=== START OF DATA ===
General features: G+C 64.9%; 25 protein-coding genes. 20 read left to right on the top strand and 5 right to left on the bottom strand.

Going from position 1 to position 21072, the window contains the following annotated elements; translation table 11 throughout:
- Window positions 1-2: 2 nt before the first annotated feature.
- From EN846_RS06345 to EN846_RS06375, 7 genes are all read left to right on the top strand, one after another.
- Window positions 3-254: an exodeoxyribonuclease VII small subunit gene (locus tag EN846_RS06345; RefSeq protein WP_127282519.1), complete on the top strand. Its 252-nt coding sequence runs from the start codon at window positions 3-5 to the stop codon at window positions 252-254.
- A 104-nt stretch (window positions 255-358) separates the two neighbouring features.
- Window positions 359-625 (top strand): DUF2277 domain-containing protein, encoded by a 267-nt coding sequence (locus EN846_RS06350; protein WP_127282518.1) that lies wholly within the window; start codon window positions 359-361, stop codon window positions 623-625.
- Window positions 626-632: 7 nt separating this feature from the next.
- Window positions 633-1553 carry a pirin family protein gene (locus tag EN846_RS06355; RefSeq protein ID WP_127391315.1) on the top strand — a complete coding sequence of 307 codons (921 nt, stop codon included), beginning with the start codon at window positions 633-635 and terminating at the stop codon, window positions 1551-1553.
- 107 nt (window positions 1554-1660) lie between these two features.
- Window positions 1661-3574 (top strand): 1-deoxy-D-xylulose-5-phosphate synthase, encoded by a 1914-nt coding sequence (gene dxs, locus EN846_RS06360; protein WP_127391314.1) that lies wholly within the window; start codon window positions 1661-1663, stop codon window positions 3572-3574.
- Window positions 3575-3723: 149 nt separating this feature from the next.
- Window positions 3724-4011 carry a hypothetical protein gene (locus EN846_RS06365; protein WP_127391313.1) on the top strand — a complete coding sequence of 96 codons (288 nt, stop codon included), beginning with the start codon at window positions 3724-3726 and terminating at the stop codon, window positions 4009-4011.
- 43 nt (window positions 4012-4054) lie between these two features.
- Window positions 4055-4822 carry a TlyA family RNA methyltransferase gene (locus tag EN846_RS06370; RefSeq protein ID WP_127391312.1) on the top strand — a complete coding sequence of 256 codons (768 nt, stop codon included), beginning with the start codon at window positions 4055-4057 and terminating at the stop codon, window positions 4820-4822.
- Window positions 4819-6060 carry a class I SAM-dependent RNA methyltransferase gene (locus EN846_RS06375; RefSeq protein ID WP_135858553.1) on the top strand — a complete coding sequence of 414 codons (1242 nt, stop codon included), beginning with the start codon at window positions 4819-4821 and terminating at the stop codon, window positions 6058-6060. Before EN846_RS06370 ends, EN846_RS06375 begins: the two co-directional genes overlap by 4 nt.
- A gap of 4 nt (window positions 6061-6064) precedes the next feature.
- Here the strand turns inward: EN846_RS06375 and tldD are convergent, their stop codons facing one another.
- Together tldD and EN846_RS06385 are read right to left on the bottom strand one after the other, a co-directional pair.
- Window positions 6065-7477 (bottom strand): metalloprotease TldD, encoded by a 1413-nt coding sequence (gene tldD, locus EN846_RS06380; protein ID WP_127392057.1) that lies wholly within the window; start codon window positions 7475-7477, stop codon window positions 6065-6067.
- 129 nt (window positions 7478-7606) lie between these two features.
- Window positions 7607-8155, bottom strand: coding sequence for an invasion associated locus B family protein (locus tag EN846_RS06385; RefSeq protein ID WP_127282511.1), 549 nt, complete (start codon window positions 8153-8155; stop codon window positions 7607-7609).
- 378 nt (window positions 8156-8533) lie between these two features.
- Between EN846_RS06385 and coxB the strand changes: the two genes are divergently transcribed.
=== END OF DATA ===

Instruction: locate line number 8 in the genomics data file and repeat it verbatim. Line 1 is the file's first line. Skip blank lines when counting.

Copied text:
- Window positions 626-632: 7 nt separating this feature from the next.